About Us

Gifting Sense is a free mobile/online service designed to help parents and educators teach children to think before they buy. In about two minutes, on any device, including smartphones, kids can answer all the questions adults normally do before agreeing to spend money.

Our DIMS – Does It Make Sense?® Score Calculators and PPQs (Potential Purchase Quizzes) offer quick but meaningful just-in-time lessons on how to spend wisely; the type studies show are best at developing lasting financial well-being. We help children understand the true value of a request, before they make it, and to only ask for items they will really use and/or appreciate.

When are kids the most interested in learning about money? When they want some! Which is why they willingly complete Gift Surveys (our catchy name for a PPQ) when asked.  Sure, they do it to “get what they want”, but parents and educators know that what their son, daughter or student, is really getting, is a quick but meaningful burst of financial education.

Gifting Sense was founded by Economist and Mom, Karen Holland, who credits her own mother with teaching her how to spend wisely from an early age. She worked with parents, teachers, and digital development professionals to create the site you see today – which has been specifically designed to deliver “fun-damental” financial literacy in the most engaging way possible. Her dream is that one day very soon, kids won’t even think about asking for, or buying something, unless they know it’s DIMS Score ®!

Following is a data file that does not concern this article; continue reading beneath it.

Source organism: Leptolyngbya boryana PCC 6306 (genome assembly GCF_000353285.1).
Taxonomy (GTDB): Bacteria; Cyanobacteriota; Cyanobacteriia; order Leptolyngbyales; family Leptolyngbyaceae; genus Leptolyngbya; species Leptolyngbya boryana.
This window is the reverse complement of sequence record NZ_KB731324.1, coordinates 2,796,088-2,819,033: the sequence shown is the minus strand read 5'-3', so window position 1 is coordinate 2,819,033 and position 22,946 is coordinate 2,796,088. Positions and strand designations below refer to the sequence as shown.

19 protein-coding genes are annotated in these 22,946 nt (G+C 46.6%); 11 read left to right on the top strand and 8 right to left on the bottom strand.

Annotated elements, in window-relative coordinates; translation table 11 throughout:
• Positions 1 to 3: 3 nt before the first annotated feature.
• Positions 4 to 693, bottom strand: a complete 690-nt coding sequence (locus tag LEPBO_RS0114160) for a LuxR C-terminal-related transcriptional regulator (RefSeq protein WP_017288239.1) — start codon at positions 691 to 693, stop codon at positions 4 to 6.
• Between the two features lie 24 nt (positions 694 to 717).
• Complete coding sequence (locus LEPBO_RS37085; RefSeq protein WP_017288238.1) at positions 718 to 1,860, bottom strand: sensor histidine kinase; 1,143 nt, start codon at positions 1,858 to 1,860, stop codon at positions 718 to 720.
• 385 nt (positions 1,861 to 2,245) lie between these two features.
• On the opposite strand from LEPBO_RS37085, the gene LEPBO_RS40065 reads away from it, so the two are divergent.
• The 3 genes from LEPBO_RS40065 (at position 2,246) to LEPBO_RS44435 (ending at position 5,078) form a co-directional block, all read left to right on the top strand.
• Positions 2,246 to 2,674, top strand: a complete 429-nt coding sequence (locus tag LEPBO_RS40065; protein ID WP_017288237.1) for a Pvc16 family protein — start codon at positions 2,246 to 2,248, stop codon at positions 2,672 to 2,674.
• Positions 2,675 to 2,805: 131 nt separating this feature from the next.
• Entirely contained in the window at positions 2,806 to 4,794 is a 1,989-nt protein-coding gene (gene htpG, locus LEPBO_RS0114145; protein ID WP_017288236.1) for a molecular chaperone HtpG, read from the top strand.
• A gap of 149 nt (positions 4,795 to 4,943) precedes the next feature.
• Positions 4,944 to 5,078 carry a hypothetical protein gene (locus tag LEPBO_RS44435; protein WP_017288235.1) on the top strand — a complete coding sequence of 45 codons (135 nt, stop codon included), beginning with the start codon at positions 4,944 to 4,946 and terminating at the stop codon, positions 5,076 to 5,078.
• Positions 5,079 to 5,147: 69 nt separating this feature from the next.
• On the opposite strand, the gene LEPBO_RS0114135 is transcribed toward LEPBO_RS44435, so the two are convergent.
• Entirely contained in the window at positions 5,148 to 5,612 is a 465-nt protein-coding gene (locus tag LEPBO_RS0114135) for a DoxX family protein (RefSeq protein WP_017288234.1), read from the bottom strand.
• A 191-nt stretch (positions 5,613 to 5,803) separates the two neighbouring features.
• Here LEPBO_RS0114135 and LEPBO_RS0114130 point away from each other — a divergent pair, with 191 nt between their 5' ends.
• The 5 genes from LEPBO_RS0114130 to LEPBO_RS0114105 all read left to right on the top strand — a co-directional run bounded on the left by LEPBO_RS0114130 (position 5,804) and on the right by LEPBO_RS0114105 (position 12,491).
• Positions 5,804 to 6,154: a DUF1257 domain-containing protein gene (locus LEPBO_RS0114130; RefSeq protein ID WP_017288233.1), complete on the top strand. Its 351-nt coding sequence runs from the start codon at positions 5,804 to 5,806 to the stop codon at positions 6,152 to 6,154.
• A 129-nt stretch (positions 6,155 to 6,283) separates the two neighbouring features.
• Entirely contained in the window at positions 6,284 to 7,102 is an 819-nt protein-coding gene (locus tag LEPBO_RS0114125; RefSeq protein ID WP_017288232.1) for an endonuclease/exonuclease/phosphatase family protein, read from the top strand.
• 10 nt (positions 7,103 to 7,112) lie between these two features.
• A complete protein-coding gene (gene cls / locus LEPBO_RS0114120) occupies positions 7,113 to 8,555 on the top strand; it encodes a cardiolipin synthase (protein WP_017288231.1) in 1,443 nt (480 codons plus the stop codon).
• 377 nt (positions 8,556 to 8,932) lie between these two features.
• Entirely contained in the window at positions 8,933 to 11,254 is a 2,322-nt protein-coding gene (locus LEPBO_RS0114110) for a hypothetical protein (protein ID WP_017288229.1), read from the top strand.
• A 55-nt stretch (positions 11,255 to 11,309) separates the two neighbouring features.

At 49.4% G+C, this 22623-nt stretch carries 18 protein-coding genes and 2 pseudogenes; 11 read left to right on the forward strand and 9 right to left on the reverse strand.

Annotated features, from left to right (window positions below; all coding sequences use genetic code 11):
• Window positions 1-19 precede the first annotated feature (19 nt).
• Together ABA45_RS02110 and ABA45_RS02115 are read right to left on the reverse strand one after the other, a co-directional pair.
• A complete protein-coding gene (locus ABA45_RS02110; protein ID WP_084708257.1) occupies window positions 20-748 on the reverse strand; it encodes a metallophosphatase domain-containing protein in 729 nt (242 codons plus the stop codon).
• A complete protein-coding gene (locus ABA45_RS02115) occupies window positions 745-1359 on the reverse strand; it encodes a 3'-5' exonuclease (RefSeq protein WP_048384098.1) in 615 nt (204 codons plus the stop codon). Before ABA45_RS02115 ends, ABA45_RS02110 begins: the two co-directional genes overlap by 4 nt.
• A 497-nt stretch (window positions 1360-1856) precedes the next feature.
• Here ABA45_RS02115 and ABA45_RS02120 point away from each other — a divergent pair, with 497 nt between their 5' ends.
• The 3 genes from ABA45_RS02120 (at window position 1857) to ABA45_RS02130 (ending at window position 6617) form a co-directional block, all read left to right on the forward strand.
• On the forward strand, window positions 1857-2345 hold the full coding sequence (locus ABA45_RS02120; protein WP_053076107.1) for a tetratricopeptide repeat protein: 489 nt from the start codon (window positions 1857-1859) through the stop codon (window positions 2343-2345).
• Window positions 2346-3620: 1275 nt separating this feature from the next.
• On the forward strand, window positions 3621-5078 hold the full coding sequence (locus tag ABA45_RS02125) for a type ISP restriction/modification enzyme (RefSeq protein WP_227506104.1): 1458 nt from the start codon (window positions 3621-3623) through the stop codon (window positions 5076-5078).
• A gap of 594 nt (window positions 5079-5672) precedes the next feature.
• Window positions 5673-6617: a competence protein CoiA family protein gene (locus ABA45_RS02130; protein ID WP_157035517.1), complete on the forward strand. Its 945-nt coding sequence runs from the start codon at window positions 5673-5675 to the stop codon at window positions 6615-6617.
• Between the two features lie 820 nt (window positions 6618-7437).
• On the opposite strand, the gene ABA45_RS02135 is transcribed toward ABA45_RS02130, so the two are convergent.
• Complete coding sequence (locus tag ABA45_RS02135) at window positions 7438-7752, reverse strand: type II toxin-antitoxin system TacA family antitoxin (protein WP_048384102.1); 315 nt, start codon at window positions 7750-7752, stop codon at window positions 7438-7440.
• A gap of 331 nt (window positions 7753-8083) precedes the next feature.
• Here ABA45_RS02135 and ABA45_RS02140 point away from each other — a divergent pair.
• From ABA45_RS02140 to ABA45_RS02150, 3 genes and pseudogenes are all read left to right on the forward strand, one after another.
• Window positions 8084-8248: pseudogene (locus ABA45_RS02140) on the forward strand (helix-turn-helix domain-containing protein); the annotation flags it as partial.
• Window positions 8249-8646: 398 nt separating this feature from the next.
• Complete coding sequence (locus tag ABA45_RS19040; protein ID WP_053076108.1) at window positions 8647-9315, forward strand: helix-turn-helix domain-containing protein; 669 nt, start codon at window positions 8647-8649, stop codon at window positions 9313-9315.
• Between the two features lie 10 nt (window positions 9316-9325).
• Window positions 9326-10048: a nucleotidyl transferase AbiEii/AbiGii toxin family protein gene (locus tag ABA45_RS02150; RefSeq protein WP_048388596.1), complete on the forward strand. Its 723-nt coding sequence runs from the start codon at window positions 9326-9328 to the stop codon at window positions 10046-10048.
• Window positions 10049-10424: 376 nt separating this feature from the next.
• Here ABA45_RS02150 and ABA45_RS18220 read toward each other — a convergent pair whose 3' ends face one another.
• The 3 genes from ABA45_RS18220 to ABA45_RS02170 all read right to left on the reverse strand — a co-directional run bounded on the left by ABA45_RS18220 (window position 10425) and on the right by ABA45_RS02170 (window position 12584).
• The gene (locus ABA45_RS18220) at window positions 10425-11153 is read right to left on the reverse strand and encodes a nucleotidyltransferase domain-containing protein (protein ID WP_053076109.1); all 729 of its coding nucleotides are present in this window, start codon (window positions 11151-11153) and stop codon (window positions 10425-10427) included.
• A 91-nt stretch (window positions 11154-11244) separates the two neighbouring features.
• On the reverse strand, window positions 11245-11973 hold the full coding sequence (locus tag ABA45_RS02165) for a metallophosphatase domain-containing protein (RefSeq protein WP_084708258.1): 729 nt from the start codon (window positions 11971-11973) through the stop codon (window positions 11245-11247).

Four Fridays of Fun-damental Financial Literacy

November is Financial Literacy Month in Canada. Learn how in four Friday afternoons you can show kids how thinking before buying doesn’t mean you never get to purchase a want versus a need – it just helps you plan purchases and avoid buyer’s remorse.



Happy Holidays Raj Chetty

Raj Chetty and his colleagues at Opportunity Insights have a study that we are interpreting as a call to arms for higher income earners to where possible, responsibly spend locally, until public health measures can restore broader consumer confidence and spending.